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After the Wedding (Efter Brylluppet)

dir: Susanne Bier
[img_assist|nid=774|title=Let's see who can be the most melodramatic|desc=|link=none|align=right|width=300|height=300]
It’s a testament to the abilities of the actors involved, and the skill of director Susanne Bier that this story, which sounds like the most contrived melodrama you could ever imagine, works, and works well. Bier is one of only a handful of Danish directors I can think of (the others being notorious overwrought hack Lars Von Trier and the guy who made the scuzzily vile Pusher trilogy), but she shows here why she’s such a respected director both at home and internationally.

The key is effective drama. In this entire film, there is but one scene that doesn’t work acting-wise or dramatically. That’s one scene out of dozens. That’s a pretty good hit to miss ratio.

Jacob (played by Mads Mikkelson, who most people would know as the villain from the most recent Bond film) is a strange, nervy kind of guy who works at an Indian orphanage. He speaks fluent English, and a bit of the local language, but clearly he’s not from around here, though he’s spent twenty years in the country.

Orphanages need two things to keep running: an energy source derived from harvesting the misery of orphans, which is an abundant, renewable resource, and donated money from wealthy philanthropists with guilty consciences. Jacob’s orphanage needs money to continue. When word comes that a Danish organisation is willing to give the orphanage millions of dollars worth of blood money, with the one precondition being that Jacob himself has to return for a brief visit to Denmark, Jacob is surprisingly reluctant.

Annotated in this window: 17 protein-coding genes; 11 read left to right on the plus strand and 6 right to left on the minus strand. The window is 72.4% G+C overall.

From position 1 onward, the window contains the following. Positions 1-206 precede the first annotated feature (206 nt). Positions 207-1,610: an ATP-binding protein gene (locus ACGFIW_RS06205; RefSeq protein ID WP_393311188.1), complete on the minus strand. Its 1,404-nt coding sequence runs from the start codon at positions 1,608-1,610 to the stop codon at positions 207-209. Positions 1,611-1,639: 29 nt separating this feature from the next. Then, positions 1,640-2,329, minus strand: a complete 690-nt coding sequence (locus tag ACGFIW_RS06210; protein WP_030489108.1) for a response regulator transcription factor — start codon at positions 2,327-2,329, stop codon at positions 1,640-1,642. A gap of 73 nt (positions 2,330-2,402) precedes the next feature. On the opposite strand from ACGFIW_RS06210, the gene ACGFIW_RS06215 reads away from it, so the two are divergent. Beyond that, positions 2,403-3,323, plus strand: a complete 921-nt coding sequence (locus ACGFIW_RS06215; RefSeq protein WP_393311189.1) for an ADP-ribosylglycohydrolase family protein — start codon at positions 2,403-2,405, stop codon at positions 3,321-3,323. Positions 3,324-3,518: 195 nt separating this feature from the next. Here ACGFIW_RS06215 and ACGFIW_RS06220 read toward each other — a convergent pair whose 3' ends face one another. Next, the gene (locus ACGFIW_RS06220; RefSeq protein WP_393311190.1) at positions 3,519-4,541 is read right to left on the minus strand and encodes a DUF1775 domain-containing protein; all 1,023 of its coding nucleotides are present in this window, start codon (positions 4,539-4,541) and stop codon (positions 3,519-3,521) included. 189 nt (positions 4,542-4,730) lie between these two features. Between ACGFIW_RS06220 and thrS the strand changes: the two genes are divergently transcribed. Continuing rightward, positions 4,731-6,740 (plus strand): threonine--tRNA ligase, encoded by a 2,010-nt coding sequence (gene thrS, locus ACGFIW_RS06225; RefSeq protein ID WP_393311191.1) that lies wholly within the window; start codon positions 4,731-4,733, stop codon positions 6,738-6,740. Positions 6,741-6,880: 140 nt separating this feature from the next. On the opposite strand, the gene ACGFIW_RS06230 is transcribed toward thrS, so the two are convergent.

For reasons we don’t know, the thought of returning to his native home, despite the fact that getting the money will keep the orphans in the penury, rags and gruel they’re accustomed to, fills Jacob with dread. He seems a strange chap, though the orphans seem to like him. The Indian director of the orphanarium won’t take any of Jacob’s guff, though, and tells him either he goes or the orphanarium shuts down.

Jacob, almost sulking, returns, wearing an ill-fitting suit, and has to go through presentations and interviews as if he’s getting a job. He keeps his eye on the prize at all times, and puts up with increasing humiliations all with the intention of helping the kids.

It’s all very strange. The corporate billionaire he keeps meeting with treats him alternately with affection and contempt, for no reason we can readily see, apart from the natural contempt wealthy people have for those who work with orphans and animals. The billionaire tyrant, Jorgen (Rolf Lassgard) has a restless, almost self-destructive energy to him, and keeps taunting Jacob, and teasing him with the possibility of the money.